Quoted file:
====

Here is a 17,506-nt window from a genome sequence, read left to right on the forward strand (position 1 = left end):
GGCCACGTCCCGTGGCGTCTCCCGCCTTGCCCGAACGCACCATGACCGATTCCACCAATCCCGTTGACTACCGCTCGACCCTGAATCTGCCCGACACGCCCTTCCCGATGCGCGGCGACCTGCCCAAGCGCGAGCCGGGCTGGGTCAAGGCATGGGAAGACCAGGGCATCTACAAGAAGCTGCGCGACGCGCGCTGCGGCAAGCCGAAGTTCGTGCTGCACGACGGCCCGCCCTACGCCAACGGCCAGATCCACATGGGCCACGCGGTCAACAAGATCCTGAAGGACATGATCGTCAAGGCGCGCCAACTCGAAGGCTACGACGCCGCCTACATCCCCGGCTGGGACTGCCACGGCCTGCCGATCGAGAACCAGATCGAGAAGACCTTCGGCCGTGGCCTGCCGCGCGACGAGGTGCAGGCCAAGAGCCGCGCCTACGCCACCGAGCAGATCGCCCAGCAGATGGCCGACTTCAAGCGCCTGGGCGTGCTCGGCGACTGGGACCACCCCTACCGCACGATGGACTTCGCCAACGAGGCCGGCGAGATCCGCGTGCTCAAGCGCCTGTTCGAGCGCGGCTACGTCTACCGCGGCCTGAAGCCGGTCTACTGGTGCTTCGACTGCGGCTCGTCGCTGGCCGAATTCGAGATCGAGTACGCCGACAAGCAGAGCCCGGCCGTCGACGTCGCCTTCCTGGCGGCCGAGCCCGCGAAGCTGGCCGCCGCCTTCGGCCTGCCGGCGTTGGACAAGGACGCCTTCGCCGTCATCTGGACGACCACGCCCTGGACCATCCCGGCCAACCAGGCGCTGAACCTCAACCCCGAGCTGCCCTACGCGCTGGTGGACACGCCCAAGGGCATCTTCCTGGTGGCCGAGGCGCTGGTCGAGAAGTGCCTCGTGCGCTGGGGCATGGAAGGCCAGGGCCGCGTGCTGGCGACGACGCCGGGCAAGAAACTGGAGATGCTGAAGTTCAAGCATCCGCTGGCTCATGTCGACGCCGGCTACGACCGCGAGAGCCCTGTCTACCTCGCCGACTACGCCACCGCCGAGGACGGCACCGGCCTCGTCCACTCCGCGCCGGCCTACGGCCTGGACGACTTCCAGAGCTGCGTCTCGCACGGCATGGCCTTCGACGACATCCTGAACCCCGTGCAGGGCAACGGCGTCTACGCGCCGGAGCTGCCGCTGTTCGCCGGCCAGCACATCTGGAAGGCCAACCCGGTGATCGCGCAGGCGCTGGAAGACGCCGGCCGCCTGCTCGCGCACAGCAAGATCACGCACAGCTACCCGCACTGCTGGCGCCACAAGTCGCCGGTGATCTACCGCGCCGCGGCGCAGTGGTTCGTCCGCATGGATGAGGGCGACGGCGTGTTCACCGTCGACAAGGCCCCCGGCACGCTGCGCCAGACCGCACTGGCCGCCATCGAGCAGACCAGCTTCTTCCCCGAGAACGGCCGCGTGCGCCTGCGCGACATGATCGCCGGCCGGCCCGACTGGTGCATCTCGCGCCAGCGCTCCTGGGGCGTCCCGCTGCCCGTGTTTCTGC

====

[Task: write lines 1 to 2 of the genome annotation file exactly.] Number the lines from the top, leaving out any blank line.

Here is a 17,506-nt window from a genome sequence, read left to right on the forward strand (position 1 = left end):
GGCCACGTCCCGTGGCGTCTCCCGCCTTGCCCGAACGCACCATGACCGATTCCACCAATCCCGTTGACTACCGCTCGACCCTGAATCTGCCCGACACGCCCTTCCCGATGCGCGGCGACCTGCCCAAGCGCGAGCCGGGCTGGGTCAAGGCATGGGAAGACCAGGGCATCTACAAGAAGCTGCGCGACGCGCGCTGCGGCAAGCCGAAGTTCGTGCTGCACGACGGCCCGCCCTACGCCAACGGCCAGATCCACATGGGCCACGCGGTCAACAAGATCCTGAAGGACATGATCGTCAAGGCGCGCCAACTCGAAGGCTACGACGCCGCCTACATCCCCGGCTGGGACTGCCACGGCCTGCCGATCGAGAACCAGATCGAGAAGACCTTCGGCCGTGGCCTGCCGCGCGACGAGGTGCAGGCCAAGAGCCGCGCCTACGCCACCGAGCAGATCGCCCAGCAGATGGCCGACTTCAAGCGCCTGGGCGTGCTCGGCGACTGGGACCACCCCTACCGCACGATGGACTTCGCCAACGAGGCCGGCGAGATCCGCGTGCTCAAGCGCCTGTTCGAGCGCGGCTACGTCTACCGCGGCCTGAAGCCGGTCTACTGGTGCTTCGACTGCGGCTCGTCGCTGGCCGAATTCGAGATCGAGTACGCCGACAAGCAGAGCCCGGCCGTCGACGTCGCCTTCCTGGCGGCCGAGCCCGCGAAGCTGGCCGCCGCCTTCGGCCTGCCGGCGTTGGACAAGGACGCCTTCGCCGTCATCTGGACGACCACGCCCTGGACCATCCCGGCCAACCAGGCGCTGAACCTCAACCCCGAGCTGCCCTACGCGCTGGTGGACACGCCCAAGGGCATCTTCCTGGTGGCCGAGGCGCTGGTCGAGAAGTGCCTCGTGCGCTGGGGCATGGAAGGCCAGGGCCGCGTGCTGGCGACGACGCCGGGCAAGAAACTGGAGATGCTGAAGTTCAAGCATCCGCTGGCTCATGTCGACGCCGGCTACGACCGCGAGAGCCCTGTCTACCTCGCCGACTACGCCACCGCCGAGGACGGCACCGGCCTCGTCCACTCCGCGCCGGCCTACGGCCTGGACGACTTCCAGAGCTGCGTCTCGCACGGCATGGCCTTCGACGACATCCTGAACCCCGTGCAGGGCAACGGCGTCTACGCGCCGGAGCTGCCGCTGTTCGCCGGCCAGCACATCTGGAAGGCCAACCCGGTGATCGCGCAGGCGCTGGAAGACGCCGGCCGCCTGCTCGCGCACAGCAAGATCACGCACAGCTACCCGCACTGCTGGCGCCACAAGTCGCCGGTGATCTACCGCGCCGCGGCGCAGTGGTTCGTCCGCATGGATGAGGGCGACGGCGTGTTCACCGTCGACAAGGCCCCCGGCACGCTGCGCCAGACCGCACTGGCCGCCATCGAGCAGACCAGCTTCTTCCCCGAGAACGGCCGCGTGCGCCTGCGCGACATGATCGCCGGCCGGCCCGACTGGTGCATCTCGCGCCAGCGCTCCTGGGGCGTCCCGCTGCCCGTGTTTCTGC